Finally, the third optimization is to disable the small unshadowed lights that illuminate the ceilings when the player is outside. These lights cost about a third of the total lighting time, but provide only a small fraction of the visible light in the rooms. This can be seen in the screenshot below, where the ceilings are darker. I might add a config file option to always enable these smaller lights later if it seems to be needed.

View of stairs, tables, and chairs through the building windows. Many of the rooms have their lights turned on.

One great thing is that the room lights are all dynamic. I could probably get away with static lights, but I want to allow the player to turn on and off room lights in the future. Or maybe lights can go on and off randomly as time advances to simulate people using the rooms. I guess at some point I need to add people to these buildings as well. I don't think it takes much frame time to redraw the small shadow maps each frame anyway.

Here is a particularly large office building, one of those types that are formed by gluing together different overlapping cube sections. Actually, this is the exterior of that building with the odd half walls shown in the second image from the top. It's 20 stories tall and has 27 rooms in the floorplan of the main section, for around 500 total rooms. If half of them are lit, that would be 250 lights just in this one building! This is the largest building in the starting area around the player and the one that causes the lowest framerate. I was able to improve the framerate from a low of 38 FPS to a new low of 74 FPS using a variety of optimizations. At this point I'm pretty happy with the 74 FPS. Buildings are now taking similar draw times compared to grass. For reference, this view runs at 134 FPS with building interior lighting disabled. Also, the smaller buildings can be drawn at over 100 FPS.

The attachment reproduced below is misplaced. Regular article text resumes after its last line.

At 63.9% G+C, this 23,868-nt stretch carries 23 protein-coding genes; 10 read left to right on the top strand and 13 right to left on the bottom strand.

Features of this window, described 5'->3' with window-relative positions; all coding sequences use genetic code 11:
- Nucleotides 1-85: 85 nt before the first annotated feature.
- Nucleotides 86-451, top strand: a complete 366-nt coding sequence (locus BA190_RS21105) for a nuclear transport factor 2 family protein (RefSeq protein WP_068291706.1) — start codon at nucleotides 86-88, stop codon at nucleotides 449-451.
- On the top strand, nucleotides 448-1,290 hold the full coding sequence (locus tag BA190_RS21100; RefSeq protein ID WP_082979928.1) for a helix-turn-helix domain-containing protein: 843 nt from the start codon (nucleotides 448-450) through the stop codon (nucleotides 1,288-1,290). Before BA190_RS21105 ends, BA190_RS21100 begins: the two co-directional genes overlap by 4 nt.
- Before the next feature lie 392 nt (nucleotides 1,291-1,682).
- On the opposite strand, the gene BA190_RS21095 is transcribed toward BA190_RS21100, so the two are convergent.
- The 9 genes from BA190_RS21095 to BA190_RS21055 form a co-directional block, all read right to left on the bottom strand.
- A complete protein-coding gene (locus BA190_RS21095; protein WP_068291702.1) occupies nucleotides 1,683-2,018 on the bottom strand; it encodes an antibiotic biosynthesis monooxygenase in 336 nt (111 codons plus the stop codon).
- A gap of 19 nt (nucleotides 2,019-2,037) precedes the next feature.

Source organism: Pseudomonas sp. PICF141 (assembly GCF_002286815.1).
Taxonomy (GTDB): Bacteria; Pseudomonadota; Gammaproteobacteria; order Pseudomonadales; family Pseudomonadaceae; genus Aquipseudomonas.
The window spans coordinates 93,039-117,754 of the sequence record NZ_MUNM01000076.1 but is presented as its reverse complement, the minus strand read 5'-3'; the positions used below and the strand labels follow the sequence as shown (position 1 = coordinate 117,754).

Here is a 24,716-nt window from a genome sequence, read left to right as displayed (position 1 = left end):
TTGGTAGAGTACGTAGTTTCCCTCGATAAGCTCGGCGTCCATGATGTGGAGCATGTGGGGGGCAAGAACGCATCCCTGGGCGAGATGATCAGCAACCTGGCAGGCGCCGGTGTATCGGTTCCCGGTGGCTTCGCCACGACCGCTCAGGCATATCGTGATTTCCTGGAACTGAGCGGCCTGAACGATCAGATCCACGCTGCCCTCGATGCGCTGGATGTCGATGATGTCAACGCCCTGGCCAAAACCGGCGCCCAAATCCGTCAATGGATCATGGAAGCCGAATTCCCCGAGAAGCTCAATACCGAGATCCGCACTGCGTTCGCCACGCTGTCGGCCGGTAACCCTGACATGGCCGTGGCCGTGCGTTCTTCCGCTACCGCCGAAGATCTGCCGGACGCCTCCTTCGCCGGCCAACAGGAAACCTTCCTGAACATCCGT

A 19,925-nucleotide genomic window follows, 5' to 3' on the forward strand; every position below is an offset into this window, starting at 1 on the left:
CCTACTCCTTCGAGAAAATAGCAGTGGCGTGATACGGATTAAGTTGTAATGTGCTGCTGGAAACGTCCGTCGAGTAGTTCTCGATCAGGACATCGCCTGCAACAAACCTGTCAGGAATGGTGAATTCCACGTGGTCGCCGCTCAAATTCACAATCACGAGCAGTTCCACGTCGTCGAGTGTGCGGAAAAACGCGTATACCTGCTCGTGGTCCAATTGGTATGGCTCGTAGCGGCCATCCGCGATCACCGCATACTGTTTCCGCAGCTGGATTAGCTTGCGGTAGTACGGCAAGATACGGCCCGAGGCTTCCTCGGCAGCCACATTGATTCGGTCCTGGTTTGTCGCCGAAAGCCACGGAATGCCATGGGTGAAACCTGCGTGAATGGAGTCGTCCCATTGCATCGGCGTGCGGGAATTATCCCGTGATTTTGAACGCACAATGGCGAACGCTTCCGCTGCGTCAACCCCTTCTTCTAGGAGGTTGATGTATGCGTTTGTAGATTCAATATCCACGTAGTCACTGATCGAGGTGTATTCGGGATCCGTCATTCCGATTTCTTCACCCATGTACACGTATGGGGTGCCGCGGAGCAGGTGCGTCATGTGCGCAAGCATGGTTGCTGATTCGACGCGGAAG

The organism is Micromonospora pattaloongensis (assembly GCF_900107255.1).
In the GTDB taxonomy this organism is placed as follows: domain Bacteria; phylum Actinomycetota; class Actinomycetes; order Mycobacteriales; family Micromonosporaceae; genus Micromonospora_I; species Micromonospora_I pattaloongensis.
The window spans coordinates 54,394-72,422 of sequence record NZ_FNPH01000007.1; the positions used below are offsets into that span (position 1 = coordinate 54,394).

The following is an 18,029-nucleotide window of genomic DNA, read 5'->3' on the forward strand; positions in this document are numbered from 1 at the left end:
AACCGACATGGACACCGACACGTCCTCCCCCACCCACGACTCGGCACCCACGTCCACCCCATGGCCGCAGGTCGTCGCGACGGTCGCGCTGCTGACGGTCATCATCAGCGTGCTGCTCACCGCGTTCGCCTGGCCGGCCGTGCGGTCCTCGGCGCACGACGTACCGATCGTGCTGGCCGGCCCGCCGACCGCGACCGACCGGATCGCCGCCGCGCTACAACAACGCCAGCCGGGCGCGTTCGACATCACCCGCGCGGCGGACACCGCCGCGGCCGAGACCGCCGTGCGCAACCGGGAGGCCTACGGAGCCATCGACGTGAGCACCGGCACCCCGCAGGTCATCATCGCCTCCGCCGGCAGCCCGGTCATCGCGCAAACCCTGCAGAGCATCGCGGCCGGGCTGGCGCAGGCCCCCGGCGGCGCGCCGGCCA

Looking into the windows of a large 20 story office building. Room interiors are lit.

Here is a wireframe view showing just how many walls, ceilings, floors, doors, tables, chairs, stairs, and lights it has. There are thousands of objects placed in this one (out of 14,000) building. It probably has a thousand stairs alone. However, most of  the frame time is determined by the number of lights and shadow maps used. Even though the building is drawn once for each shadow map, that doesn't contribute very much to the total frame time. I should be able to add several times as many room objects without too much of a framerate hit. I guess we'll see.

Wireframe view of the previous screenshot showing the large number of placed objects and lights in this building.

Unfortunately, room lights don't match up with lit vs. dark windows at night. Rooms are lit on the CPU side and statically cached in VBOs. Windows are lit dynamically on the GPU inside the fragment shaders by using the window IDs as random number seeds to determine which windows are lit and which are dark. The GPU doesn't even know which windows along a building exterior wall belong to the same room. I have no idea how to solve this problem. It's not so bad though, at least the window lights fade out when the player approaches the building, making the problem less obvious.

What's next? I have several items on my todo list. I need to finish elevators. I would like to add some better form of indirect lighting for rooms using per-room or per-object ambient values, or something better. I also need to revisit some of the light occlusion culling methods to see if I can come up with something that has a better performance vs. quality trade-off. Finally, I need to place more smaller detail objects into rooms.

As usual, all of the code can be found on my 3DWorld GitHub project here and here.

Wednesday, December 4, 2019

Procedural City: More Building Interiors

I started discussing generation of procedural building interiors in the previous post. I've since fixed various problems so that interior walls and doorways are correct and realistic in most cases. Some of the changes even required me to go back and redesign the building exterior geometry. For example, doors are placed after interior walls now so that they don't open up to the end of a wall. I'm also continuing to work on building interior geometry. I've made a lot of progress over the past few weeks, but there's plenty more work to be done before I'm happy with it.